One thing that helped is Ricky and I took a "head-clearing" day trip this past Saturday to Saline, Louisiana, location of Briarwood, the Caroline Dormon Nature Preserve. Caroline Dormon, 1888-1971, was a botanist, horticulturist, ornithologist, historian, archeologist, preservationist, naturalist, conservationist, author and a distant cousin of my husband, Ricky. Briarwood was the country home of Dormon's family, and Caroline grew up loving nature and the out-of-doors. As an adult, she re-established her home at Briarwood in 1918 and began to preserve the native plants growing there and to introduce more examples of native plants on her property.
She initially taught school after graduation from college, but in 1921 she went to work for the Louisiana Forestry Division, the first woman in Louisiana to be hired in forestry and also believed to be the first woman in the United States to be employed in the field of forestry. Dormon was instrumental in getting the U.S. Forest Service to establish the Kisatchie National Forest, the only national forest in Louisiana. She later worked as a beautification consultant for the Louisiana Highway Department.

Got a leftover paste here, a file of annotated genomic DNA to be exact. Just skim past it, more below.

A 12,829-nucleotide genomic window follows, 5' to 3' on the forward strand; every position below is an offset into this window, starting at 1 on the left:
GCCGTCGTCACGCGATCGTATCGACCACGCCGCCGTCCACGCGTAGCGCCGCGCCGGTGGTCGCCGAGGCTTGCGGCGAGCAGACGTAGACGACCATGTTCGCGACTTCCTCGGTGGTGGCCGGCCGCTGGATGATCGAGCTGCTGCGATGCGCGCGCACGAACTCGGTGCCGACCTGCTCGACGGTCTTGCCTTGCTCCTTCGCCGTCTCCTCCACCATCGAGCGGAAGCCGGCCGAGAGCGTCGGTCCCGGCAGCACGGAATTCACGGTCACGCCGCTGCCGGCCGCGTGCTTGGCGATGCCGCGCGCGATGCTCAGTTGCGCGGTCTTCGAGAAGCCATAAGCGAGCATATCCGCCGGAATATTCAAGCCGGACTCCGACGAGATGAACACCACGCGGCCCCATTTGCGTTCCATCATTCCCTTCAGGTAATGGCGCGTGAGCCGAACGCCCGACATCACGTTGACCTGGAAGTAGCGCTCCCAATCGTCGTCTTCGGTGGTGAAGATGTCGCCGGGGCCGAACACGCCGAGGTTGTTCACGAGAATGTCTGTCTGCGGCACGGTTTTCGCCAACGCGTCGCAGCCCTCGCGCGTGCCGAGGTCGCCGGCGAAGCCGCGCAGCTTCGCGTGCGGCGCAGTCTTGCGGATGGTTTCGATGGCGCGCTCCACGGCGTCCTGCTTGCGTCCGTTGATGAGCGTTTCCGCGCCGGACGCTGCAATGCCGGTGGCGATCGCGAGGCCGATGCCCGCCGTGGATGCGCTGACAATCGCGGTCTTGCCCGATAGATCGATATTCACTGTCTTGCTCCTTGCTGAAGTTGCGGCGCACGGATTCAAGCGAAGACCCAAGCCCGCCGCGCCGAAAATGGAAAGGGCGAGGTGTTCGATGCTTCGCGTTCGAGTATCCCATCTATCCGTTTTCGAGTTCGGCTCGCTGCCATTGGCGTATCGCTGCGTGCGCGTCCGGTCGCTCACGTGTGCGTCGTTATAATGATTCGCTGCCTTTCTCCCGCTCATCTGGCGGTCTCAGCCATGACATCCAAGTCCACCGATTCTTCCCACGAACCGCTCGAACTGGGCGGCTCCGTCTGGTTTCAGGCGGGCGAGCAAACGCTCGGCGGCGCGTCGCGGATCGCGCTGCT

However, her real love was Briarwood and working with flora and fauna there. When she died, she willed Briarwood to the public. There is now a Foundation for the Preservation of the Caroline Dormon Nature Preserve. The nature preserve has two full-time curators, Richard and Jessie Johnson, and additional buildings have been added over the years that allow the public to experience the beauty of Briarwood, including a writer's cabin that I intend to utilize some day!
The preserve is open during certain months for tours and has an annual picnic for supporters and other interested persons. There are always members of Ricky's family at the picnic so we try to attend each year. Last year's drought necessitated the Johnson's cutting back all the native azaleas that usually put on a showy display during the annual picnic. This year the woods weren't filled with color, rather a palette of peaceful green was the theme of the day.
|Walking through the woods|
|Caroline Dormon's Cabin|
|Longleaf pine called Grandpappy: oldest tree at Briarwood|
|Lichen on tree stump|
|At the pond|
|Oakleaf hydrangea blossom|
I'm thankful that Caroline Dormon decided to share her home with others after her death. A biography of Dormon's life is available--The Gift of the Wild Things, by Fran Holman, who also has collected Dorman's essays in a volume, Adventures in Wild Flowers. In addition, Dormon herself wrote Flowers Native to the Deep South.
Caroline Dormon noted in 1942: "I was born with something--I call it 'the gift of the wild things'--and because I am simple myself, and have a sympathetic heart, I can understand animals and simple people to an unusual degree. I see, too, so much that others miss. When I know so many lovely things, I feel greedy in keeping them all to myself."